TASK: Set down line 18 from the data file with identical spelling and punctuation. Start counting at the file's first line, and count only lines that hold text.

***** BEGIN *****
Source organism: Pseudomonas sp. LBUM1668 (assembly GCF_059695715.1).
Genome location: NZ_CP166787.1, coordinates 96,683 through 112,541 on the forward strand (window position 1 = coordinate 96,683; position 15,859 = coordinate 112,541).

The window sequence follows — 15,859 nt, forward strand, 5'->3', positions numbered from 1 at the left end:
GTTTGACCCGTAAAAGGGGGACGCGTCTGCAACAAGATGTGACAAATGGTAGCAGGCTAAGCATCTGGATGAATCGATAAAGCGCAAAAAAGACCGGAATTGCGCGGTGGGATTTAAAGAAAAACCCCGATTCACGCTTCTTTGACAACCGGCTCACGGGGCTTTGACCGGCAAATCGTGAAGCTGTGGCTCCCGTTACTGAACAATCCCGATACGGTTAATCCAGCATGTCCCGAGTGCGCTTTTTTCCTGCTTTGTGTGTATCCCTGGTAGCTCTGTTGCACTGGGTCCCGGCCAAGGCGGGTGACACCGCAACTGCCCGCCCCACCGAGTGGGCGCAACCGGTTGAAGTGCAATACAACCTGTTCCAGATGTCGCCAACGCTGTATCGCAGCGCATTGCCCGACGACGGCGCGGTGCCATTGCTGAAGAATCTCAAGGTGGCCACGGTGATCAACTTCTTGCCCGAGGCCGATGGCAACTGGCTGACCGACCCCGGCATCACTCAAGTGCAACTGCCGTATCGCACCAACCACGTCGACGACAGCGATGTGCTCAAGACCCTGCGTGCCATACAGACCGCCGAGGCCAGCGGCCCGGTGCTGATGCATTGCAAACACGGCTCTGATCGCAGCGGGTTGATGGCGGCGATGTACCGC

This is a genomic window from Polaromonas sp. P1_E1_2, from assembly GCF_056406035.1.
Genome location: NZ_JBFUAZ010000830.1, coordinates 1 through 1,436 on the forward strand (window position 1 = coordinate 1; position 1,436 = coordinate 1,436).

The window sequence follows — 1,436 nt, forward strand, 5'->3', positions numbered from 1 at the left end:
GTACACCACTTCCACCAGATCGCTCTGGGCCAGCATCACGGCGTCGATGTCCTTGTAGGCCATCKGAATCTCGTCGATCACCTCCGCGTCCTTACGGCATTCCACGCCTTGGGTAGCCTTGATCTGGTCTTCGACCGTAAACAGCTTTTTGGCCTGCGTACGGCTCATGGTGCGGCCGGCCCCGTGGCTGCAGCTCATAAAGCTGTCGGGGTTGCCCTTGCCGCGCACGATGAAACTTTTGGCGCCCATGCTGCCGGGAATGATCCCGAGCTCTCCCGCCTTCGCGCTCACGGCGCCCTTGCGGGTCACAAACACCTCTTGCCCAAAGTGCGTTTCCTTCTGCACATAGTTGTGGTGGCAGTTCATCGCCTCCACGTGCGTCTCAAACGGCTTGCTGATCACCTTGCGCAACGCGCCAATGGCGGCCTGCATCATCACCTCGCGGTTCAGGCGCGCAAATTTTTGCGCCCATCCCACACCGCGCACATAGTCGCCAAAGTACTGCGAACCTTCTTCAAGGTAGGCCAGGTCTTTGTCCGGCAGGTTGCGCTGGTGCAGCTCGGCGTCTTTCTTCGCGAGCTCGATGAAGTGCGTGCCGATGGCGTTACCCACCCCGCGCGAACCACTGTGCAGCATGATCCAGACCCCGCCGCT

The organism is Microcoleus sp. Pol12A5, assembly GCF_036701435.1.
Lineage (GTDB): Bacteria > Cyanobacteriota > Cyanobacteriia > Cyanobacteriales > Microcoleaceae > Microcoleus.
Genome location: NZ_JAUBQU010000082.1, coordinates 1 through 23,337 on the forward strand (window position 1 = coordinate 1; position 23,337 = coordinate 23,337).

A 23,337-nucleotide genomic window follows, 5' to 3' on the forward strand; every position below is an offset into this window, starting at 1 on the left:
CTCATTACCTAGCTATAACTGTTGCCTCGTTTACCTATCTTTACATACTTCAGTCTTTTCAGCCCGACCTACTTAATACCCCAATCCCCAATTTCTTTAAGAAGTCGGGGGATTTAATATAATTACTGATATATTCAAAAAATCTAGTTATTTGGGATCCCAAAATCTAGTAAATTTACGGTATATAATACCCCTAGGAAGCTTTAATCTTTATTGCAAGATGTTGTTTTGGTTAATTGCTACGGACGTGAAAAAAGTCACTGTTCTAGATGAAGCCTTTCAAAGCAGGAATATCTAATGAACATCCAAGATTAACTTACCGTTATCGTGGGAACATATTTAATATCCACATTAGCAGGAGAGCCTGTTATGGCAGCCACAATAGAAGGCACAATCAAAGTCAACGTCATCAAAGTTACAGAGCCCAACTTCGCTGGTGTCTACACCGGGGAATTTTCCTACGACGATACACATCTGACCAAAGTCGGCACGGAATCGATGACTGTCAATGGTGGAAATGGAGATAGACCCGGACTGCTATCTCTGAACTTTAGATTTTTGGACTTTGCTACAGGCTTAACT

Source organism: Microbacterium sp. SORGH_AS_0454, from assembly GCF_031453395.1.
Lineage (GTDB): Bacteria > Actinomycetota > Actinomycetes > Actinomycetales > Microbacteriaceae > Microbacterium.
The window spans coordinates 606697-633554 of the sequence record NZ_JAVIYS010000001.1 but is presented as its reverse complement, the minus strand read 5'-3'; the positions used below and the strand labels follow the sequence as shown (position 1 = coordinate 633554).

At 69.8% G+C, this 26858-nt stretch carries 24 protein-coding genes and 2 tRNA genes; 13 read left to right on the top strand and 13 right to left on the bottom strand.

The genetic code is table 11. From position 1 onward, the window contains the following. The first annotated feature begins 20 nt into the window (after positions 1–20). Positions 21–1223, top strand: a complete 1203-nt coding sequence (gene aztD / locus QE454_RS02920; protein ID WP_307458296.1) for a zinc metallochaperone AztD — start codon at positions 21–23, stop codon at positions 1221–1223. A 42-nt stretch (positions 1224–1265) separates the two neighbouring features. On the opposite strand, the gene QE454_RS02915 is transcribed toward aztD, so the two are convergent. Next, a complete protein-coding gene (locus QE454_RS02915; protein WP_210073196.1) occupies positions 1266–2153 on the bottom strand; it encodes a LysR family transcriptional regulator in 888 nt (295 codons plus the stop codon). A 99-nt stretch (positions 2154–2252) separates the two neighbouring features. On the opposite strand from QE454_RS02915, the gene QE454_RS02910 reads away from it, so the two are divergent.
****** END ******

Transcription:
The genetic code is table 11. From position 1 onward, the window contains the following. The first annotated feature begins 20 nt into the window (after positions 1–20). Positions 21–1223, top strand: a complete 1203-nt coding sequence (gene aztD / locus QE454_RS02920; protein ID WP_307458296.1) for a zinc metallochaperone AztD — start codon at positions 21–23, stop codon at positions 1221–1223. A 42-nt stretch (positions 1224–1265) separates the two neighbouring features. On the opposite strand, the gene QE454_RS02915 is transcribed toward aztD, so the two are convergent. Next, a complete protein-coding gene (locus QE454_RS02915; protein WP_210073196.1) occupies positions 1266–2153 on the bottom strand; it encodes a LysR family transcriptional regulator in 888 nt (295 codons plus the stop codon). A 99-nt stretch (positions 2154–2252) separates the two neighbouring features. On the opposite strand from QE454_RS02915, the gene QE454_RS02910 reads away from it, so the two are divergent.